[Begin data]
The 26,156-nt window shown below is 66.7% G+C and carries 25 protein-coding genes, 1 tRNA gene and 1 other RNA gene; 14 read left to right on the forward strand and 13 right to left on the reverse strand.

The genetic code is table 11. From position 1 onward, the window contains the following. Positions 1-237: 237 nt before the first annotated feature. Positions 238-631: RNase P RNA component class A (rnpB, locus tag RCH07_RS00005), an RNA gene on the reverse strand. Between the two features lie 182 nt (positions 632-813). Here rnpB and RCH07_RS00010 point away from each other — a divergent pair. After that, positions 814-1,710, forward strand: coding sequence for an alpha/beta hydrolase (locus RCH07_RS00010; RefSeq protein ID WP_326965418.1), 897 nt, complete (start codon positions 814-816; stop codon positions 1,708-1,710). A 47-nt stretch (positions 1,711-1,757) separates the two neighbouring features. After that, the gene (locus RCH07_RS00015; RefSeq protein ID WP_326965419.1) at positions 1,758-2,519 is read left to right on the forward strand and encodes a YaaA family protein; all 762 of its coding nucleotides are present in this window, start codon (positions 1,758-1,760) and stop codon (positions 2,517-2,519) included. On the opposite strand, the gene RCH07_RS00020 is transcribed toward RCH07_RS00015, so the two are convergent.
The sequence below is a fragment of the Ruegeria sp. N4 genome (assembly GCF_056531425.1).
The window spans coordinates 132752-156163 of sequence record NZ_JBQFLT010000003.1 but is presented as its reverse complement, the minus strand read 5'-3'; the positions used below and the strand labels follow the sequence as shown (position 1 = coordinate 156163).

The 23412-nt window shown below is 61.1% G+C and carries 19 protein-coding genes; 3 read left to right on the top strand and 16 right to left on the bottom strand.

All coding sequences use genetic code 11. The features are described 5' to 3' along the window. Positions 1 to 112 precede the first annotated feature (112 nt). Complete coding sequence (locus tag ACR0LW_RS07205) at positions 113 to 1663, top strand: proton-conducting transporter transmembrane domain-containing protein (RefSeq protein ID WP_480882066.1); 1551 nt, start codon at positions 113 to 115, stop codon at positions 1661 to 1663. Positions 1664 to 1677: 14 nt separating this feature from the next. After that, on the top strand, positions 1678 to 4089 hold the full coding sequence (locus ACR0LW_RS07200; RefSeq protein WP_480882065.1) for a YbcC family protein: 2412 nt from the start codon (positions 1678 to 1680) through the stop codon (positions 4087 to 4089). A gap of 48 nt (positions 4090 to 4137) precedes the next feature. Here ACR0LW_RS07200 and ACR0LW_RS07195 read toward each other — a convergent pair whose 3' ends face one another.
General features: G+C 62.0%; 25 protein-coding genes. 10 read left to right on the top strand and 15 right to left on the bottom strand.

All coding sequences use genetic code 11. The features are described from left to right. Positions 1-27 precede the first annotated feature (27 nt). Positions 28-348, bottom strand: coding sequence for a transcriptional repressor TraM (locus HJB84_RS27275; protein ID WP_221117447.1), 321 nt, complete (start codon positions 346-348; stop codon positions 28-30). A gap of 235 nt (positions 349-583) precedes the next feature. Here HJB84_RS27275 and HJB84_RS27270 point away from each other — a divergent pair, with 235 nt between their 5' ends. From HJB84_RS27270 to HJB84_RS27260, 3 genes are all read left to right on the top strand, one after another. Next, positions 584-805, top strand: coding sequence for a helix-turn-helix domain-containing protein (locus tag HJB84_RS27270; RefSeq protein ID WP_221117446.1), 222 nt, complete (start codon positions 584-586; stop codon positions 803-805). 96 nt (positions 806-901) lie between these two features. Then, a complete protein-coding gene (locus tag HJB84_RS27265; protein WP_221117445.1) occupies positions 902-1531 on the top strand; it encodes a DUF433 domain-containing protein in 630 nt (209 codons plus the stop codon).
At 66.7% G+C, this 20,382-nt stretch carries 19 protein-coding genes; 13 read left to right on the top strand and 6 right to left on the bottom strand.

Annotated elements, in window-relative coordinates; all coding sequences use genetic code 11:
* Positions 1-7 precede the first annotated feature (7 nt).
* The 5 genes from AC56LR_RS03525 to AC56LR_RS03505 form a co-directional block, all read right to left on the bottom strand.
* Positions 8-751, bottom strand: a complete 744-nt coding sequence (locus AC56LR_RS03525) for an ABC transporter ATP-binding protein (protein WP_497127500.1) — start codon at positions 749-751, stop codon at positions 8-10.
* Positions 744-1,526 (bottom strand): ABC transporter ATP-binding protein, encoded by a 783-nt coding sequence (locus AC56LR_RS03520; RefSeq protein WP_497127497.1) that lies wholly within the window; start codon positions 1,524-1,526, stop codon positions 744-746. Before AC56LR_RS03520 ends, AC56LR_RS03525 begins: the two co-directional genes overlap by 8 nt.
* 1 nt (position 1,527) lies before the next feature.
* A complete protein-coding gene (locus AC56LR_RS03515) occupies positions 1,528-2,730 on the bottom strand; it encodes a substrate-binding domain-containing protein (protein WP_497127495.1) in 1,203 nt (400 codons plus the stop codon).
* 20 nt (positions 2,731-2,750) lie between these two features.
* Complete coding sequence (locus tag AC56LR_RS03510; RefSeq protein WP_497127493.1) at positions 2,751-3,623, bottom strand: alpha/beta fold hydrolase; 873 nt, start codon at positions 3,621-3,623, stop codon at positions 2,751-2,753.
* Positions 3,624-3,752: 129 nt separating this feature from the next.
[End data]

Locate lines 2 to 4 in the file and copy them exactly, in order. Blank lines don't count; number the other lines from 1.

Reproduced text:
The genetic code is table 11. From position 1 onward, the window contains the following. Positions 1-237: 237 nt before the first annotated feature. Positions 238-631: RNase P RNA component class A (rnpB, locus tag RCH07_RS00005), an RNA gene on the reverse strand. Between the two features lie 182 nt (positions 632-813). Here rnpB and RCH07_RS00010 point away from each other — a divergent pair. After that, positions 814-1,710, forward strand: coding sequence for an alpha/beta hydrolase (locus RCH07_RS00010; RefSeq protein ID WP_326965418.1), 897 nt, complete (start codon positions 814-816; stop codon positions 1,708-1,710). A 47-nt stretch (positions 1,711-1,757) separates the two neighbouring features. After that, the gene (locus RCH07_RS00015; RefSeq protein ID WP_326965419.1) at positions 1,758-2,519 is read left to right on the forward strand and encodes a YaaA family protein; all 762 of its coding nucleotides are present in this window, start codon (positions 1,758-1,760) and stop codon (positions 2,517-2,519) included. On the opposite strand, the gene RCH07_RS00020 is transcribed toward RCH07_RS00015, so the two are convergent.
The sequence below is a fragment of the Ruegeria sp. N4 genome (assembly GCF_056531425.1).
The window spans coordinates 132752-156163 of sequence record NZ_JBQFLT010000003.1 but is presented as its reverse complement, the minus strand read 5'-3'; the positions used below and the strand labels follow the sequence as shown (position 1 = coordinate 156163).